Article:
How to Share Your Ed-Tech Success with a Wider Audience

Posted by Matt Berringer on April 22, 2016

Key Takeaways for District Leaders

  • Consider how to frame your district’s story
  • Get to know your local education reporters, as well as the ed-tech trade press
  • Leverage other resources in your district to help spread the word
  • Keep it simple, avoid jargon and acronyms

If you don’t share your district’s story with the wider community, someone else will—and it might not be a flattering picture. So, how can you share your ed-tech successes and build support among parents, community members, the media, and others? That was the focus of a recent conference session for school district chief technology officers.

During the annual Consortium for School Networking (CoSN) conference in Washington, D.C., on April 6th, I co-presented with Charlene Blohm, president of public relations firm C. Blohm & Associates, on how to maximize your value as a school district CTO by communicating more effectively with both internal and external stakeholder groups.

Here’s some of the advice I shared about communicating externally with parents, community members, and the press:

Consider How to Frame Your District’s Story

What story are you trying to tell? You’re probably doing many terrific things in your district—but how can you communicate these succinctly and effectively to a wider audience?

To help you develop an elevator speech that concisely summarizes your district’s story, here’s one model that I’ve found works well:

  1. Start by stating your district’s vision or mission in the first sentence.
  2. Then, describe how technology supports that vision, using one or two sentences.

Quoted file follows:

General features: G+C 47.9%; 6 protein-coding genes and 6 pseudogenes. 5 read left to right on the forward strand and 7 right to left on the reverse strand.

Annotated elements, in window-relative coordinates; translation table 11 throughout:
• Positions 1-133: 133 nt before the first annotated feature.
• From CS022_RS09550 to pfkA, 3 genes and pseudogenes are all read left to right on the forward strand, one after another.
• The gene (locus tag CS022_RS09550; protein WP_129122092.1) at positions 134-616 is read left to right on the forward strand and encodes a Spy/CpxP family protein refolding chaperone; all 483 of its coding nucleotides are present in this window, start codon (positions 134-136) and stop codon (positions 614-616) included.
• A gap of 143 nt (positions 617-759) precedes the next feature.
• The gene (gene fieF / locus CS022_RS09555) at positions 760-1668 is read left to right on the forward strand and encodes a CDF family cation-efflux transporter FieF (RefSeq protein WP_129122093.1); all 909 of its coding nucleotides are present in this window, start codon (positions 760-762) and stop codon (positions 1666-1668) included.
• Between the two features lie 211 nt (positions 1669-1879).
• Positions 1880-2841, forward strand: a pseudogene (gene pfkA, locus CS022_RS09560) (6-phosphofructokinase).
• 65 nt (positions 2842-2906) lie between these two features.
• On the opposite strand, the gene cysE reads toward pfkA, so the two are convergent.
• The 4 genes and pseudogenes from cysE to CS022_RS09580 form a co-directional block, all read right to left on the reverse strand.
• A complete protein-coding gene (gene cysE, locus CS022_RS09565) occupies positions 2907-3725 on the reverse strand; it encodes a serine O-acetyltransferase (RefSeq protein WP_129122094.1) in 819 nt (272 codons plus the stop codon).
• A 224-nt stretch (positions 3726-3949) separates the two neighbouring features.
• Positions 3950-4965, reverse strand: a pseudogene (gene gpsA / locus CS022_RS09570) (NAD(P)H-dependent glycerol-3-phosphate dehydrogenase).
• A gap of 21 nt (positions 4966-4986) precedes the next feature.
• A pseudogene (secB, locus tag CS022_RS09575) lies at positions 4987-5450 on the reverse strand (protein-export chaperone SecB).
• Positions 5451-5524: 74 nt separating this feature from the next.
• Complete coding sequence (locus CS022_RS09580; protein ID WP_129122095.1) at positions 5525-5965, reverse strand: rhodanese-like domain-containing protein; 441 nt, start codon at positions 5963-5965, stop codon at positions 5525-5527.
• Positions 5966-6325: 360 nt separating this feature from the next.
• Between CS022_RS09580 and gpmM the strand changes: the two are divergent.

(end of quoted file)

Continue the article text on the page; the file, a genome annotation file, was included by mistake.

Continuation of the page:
3. Finally, describe what results you’re seeing (or you hope to see) in a single sentence.

Here’s an example: “In the X School District, our mission is to graduate students who are independent thinkers, creative problem solvers, and effective communicators, so they are ready for 21st-century success. To meet this challenge, we have given every student in grades 4-12 a digital device, and we’ve redesigned our curriculum so that it is project-based and grounded in an authentic context. Since we’ve taken these steps, we have seen a 20% increase in math proficiency and a 32% rise in ELA proficiency on our state end-of-year exams.”

You can use this model to help introduce your main district story—but also to describe each individual component or success within that larger story. This is the same basic format (challenge, solution, results) that many case studies follow. If you’re pitching a story to a publication, you can use this summary as your pitch, and if you’re writing a full-length article, you can use this paragraph as your lead and then unpack each of these elements with further details in the main body of the story.

Get to Know Your Local Education Reporters, as Well as the Ed-Tech Trade Press

As circulation falls and advertising revenue dries up, newspapers are struggling to find additional revenue sources—and reporting staffs are having to do more with less. While that might not be good for our democracy, it creates an opportunity for you to help share your ed-tech successes, as local newspapers are hungry for content.